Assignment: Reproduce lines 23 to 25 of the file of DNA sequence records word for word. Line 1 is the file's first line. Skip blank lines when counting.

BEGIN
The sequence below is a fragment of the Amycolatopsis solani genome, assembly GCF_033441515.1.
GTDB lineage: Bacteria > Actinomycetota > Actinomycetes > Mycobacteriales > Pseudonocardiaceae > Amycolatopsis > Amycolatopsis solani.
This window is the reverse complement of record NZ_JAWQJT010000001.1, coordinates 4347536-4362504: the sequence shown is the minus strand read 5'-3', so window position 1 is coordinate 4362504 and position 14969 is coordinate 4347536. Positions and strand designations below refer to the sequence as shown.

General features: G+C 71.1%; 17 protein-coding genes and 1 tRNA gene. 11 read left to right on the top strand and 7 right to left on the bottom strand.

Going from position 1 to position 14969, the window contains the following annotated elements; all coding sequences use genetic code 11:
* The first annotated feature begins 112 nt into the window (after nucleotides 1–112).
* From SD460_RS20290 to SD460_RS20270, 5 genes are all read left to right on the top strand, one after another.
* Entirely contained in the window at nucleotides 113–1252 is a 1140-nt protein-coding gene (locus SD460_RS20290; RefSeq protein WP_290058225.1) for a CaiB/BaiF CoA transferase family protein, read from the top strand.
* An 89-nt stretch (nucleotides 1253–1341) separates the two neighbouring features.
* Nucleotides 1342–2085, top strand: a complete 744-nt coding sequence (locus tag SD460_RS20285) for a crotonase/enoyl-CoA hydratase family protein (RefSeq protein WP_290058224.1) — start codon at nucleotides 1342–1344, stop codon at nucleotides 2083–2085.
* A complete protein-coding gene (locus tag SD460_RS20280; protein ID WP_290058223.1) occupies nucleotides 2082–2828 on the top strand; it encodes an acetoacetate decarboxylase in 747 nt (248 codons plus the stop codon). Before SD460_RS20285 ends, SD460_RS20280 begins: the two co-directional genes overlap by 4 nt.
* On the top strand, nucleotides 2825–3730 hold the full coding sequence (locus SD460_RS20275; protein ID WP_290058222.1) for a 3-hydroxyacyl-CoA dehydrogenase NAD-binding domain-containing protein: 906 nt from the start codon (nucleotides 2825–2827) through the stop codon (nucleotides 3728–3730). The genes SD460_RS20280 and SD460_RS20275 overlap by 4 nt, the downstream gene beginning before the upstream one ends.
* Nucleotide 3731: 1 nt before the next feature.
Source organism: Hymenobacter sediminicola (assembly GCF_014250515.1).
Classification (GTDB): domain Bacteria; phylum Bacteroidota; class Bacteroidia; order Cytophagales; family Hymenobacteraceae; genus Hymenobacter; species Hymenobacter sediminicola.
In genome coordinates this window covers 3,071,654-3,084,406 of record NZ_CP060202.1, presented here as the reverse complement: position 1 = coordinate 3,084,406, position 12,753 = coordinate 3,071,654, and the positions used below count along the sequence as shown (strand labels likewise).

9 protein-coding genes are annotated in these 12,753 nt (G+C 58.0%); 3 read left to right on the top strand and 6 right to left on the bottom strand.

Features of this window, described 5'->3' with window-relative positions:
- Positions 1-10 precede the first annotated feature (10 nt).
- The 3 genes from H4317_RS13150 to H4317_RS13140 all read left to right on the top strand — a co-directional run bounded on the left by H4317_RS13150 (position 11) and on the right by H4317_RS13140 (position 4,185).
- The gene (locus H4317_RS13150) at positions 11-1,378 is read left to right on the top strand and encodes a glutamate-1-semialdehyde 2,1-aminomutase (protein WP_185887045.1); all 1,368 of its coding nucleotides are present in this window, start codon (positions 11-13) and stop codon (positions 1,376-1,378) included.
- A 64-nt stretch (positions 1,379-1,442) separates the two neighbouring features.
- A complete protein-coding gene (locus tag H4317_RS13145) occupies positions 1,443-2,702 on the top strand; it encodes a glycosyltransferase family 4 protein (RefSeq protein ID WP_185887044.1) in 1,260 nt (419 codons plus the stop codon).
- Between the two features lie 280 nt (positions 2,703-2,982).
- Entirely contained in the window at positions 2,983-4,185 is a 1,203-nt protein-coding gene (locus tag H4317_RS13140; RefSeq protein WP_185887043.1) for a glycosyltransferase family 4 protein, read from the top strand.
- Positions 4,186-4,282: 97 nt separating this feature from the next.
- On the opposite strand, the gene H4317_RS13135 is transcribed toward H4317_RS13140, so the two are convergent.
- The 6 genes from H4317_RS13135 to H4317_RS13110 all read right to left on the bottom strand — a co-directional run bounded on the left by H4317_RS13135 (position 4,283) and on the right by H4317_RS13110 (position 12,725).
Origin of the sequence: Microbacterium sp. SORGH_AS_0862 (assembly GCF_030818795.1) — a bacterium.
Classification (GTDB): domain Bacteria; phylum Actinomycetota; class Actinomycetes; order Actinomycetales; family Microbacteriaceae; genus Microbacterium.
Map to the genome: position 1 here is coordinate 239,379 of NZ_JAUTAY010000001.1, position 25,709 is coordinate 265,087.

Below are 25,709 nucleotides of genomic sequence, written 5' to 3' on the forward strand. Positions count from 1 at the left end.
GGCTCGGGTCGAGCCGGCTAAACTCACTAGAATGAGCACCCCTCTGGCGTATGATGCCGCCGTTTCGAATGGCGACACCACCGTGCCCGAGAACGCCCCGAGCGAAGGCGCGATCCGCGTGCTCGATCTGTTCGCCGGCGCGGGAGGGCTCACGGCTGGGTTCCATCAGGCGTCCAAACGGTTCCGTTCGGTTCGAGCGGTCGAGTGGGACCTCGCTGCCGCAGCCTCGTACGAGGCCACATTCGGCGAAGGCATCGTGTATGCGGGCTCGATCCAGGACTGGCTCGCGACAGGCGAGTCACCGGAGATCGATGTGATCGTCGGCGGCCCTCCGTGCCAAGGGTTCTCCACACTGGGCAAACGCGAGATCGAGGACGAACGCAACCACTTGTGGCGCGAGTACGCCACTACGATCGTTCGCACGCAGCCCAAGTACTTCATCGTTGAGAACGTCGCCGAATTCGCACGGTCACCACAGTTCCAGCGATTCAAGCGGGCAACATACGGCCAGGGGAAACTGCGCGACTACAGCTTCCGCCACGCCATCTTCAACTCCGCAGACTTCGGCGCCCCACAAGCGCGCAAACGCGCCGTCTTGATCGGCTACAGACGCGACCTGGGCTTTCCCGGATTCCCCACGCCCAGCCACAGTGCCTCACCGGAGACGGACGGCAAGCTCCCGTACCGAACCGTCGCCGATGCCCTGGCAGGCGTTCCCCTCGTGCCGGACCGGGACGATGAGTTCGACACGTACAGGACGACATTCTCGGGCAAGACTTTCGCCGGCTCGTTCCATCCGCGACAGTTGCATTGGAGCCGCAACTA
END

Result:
- A complete protein-coding gene (locus tag H4317_RS13145) occupies positions 1,443-2,702 on the top strand; it encodes a glycosyltransferase family 4 protein (RefSeq protein ID WP_185887044.1) in 1,260 nt (419 codons plus the stop codon).
- Between the two features lie 280 nt (positions 2,703-2,982).
- Entirely contained in the window at positions 2,983-4,185 is a 1,203-nt protein-coding gene (locus tag H4317_RS13140; RefSeq protein WP_185887043.1) for a glycosyltransferase family 4 protein, read from the top strand.